Dialysis patients remain at risk for acquiring hepatitis C virus (HCV) infection. The issue of the natural history of HCV infection among patients undergoing long-term dialysis is surrounded by great controversy. An accurate assessment of the clinical outcomes of HCV in end-stage renal disease (ESRD) is hampered by numerous items, namely the primary features of the disease: its onset is rarely recognized and its course is prolonged exceedingly. Viral, host, and/or environmental factors may influence the outcome of chronic HCV infection but their precise role in promoting disease progression are yet to be defined in dialysis patients. It is well known that HCV-related liver disease usually runs an asymptomatic course and the liver-related mortality in the dialysis population is very low. In addition, it has been suggested that the HD procedure may exert a protective effect on the course of HCV and several mechanisms have been advocated to this purpose. However, the rate of persistence of HCV after acute hepatitis C is probably extremely high among dialysis patients. Recently a strong and independent relationship between HCV status and survival in the dialysis population has been observed. The frequency of liver cancer in dialysis patients appears higher than that seen in the general population. These findings have been obtained by several prospective studies with adequate size and long follow-ups. The natural history of HCV in patients on long-term dialysis will be better defined as more data are generated from ongoing studies. Dialysis patients desperately need effective and safe antiviral agents for the treatment of HCV-related liver disease.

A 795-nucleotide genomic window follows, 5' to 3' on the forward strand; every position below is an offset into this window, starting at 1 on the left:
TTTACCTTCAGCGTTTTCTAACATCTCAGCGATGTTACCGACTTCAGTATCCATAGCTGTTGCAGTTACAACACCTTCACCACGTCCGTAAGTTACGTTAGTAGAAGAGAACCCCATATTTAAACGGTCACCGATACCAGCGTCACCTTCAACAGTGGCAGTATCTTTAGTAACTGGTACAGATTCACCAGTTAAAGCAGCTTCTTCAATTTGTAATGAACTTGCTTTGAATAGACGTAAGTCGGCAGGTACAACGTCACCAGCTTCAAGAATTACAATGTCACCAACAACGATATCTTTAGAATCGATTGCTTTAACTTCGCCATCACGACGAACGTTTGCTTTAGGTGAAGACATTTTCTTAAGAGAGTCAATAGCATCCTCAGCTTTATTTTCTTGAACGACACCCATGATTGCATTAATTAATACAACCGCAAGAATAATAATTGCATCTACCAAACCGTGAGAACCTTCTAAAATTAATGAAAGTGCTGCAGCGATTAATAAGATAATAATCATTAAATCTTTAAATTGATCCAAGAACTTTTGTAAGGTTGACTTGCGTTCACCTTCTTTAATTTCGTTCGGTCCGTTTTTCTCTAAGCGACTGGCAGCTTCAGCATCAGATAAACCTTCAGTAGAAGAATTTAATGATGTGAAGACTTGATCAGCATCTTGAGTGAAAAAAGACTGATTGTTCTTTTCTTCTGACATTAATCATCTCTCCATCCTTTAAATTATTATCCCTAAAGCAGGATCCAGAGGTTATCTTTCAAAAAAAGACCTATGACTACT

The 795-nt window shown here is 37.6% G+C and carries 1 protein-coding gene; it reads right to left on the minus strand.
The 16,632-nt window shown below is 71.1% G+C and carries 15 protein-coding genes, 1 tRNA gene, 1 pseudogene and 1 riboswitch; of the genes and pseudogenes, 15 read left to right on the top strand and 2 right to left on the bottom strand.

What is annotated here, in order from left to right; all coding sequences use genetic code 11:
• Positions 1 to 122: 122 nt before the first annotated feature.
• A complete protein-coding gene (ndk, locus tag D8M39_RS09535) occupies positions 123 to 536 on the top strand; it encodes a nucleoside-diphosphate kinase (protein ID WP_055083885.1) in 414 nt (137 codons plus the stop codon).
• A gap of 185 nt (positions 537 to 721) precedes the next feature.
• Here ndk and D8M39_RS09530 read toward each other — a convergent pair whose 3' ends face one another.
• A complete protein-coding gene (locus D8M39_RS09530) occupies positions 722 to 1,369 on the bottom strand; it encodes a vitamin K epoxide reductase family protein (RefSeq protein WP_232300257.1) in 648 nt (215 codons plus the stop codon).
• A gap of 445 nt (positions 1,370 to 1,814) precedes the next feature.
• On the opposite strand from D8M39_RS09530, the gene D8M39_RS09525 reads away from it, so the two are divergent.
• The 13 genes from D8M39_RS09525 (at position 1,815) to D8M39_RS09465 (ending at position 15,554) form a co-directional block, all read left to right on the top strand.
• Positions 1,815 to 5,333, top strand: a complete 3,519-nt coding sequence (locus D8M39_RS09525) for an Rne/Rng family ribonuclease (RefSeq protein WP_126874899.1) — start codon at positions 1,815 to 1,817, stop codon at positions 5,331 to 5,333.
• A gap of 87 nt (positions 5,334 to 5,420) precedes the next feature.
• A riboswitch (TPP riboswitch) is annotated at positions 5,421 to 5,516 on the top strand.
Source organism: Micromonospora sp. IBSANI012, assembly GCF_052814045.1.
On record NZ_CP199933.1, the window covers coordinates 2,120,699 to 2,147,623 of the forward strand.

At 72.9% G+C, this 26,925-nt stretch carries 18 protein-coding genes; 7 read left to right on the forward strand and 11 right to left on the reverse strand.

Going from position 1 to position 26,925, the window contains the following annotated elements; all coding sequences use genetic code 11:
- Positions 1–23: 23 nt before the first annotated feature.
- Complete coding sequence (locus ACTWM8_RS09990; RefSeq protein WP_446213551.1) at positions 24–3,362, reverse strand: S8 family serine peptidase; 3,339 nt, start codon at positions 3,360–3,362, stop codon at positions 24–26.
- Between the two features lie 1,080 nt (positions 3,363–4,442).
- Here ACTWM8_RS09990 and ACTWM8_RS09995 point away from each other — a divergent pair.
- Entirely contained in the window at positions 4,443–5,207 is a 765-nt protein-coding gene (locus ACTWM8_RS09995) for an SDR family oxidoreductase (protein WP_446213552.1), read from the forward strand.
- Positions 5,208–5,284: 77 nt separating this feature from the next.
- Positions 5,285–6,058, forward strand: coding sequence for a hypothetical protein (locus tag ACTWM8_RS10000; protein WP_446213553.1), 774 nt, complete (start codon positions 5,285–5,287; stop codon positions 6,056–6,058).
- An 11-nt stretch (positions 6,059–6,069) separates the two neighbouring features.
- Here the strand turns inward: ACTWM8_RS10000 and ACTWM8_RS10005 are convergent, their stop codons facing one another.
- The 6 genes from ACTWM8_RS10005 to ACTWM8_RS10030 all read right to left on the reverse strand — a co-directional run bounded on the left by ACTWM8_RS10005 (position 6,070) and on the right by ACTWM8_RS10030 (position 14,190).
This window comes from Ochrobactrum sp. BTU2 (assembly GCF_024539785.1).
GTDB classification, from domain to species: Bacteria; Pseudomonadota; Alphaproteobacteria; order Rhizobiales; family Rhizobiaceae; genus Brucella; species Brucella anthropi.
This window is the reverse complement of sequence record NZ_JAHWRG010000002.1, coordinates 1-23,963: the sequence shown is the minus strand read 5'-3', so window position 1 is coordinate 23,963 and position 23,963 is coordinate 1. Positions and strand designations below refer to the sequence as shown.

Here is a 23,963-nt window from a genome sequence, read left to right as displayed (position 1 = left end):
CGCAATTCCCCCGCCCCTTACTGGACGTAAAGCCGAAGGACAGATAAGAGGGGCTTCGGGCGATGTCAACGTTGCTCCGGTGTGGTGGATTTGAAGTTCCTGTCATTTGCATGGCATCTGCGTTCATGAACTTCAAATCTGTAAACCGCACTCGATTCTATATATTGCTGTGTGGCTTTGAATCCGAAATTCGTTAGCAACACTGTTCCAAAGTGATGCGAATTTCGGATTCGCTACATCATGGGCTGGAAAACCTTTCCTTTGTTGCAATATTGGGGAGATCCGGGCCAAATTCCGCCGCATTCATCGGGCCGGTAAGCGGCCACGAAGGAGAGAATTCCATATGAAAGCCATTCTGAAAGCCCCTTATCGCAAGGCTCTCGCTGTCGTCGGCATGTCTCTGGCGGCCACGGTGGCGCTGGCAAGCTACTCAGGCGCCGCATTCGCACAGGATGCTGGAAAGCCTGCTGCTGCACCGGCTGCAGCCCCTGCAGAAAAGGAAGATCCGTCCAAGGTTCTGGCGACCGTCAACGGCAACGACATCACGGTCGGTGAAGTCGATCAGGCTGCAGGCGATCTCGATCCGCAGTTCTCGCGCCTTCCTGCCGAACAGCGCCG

|Translated title of the contribution||Natural history of hepatitis C virus infection in dialysis|
|Number of pages||8|
|Journal||Giornale italiano di nefrologia : organo ufficiale della Società italiana di nefrologia|
|State||Published - 2003|
ASJC Scopus subject areas